Thirty-five children with respiratory diseases had complications. The commonest complication observed was congestive cardiac failure in 23 out of 35 (65.71%). Of the 23 children with congestive cardiac failure 21 presented with pneumonia, while two presented with bronchiolitis. Children with pneumonia had the most frequent number of complications, 25 out of 35 (71.4%). The proportion of children with pneumonia who had complications were 25 out of 590 (4.2%). Four hundred and twenty seven children with respiratory diseases had co- morbidities. The five most common co-morbidities were Malaria (38.64%), Sepsis (11.24%) and congenital heart disease (7.9%), HIV/ AIDS (6.09%) and Gastroenteritis (5.39%). (Table IV)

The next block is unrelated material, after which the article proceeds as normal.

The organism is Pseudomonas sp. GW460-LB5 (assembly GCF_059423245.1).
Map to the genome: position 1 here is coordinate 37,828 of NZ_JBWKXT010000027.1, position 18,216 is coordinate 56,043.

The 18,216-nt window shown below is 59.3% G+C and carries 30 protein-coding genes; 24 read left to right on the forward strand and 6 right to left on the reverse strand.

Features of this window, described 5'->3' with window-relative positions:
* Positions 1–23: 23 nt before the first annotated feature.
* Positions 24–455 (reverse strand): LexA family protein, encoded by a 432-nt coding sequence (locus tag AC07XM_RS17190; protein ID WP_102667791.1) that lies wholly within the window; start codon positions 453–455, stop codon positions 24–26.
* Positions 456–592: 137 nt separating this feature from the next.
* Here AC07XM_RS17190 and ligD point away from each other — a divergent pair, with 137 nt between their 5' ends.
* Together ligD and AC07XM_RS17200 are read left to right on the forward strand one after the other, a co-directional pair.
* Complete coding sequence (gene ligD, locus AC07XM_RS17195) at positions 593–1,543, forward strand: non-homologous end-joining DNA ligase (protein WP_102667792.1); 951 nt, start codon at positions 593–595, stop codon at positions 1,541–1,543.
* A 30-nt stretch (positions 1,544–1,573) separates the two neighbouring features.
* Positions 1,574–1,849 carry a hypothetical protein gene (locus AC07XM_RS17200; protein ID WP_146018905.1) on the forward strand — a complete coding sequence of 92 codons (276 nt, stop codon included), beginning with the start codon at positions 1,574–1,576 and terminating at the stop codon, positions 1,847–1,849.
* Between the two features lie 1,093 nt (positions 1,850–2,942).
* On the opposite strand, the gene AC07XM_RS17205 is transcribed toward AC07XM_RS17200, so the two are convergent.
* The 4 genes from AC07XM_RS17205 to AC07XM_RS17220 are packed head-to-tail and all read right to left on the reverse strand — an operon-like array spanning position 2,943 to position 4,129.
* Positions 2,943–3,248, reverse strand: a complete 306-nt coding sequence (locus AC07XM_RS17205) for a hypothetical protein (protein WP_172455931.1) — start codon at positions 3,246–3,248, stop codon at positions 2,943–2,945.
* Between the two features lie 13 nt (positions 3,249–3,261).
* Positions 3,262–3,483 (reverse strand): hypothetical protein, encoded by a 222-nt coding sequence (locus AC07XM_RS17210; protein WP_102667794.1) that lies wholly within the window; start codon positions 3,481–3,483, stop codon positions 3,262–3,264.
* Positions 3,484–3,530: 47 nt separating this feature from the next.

There was a tendency to reduction in the frequency of respiratory admissions between 2013 and 2017 but this reduction did not achieve statistical significance, as shown in the yearly trend graph. (Figure 1). Analysis of the monthly trend of the five principal respiratory diagnosis – pneumonia, acute pharyngitis, bronchiolitis, tuberculosis and bronchial asthma, showed a double peak for pneumonia in March and September/ October. Acute pharyngitis also followed a similar peak to pneumonia, but the peak in October was less pronounced. bronchial asthma showed a peak in June, with a drop in august and another rise with a plateau in October and November. Bronchiolitis started rising in May and plateaued from June to August with a slight peak in October. However, admissions for Tuberculosis was constant throughout the year. (Figure 2)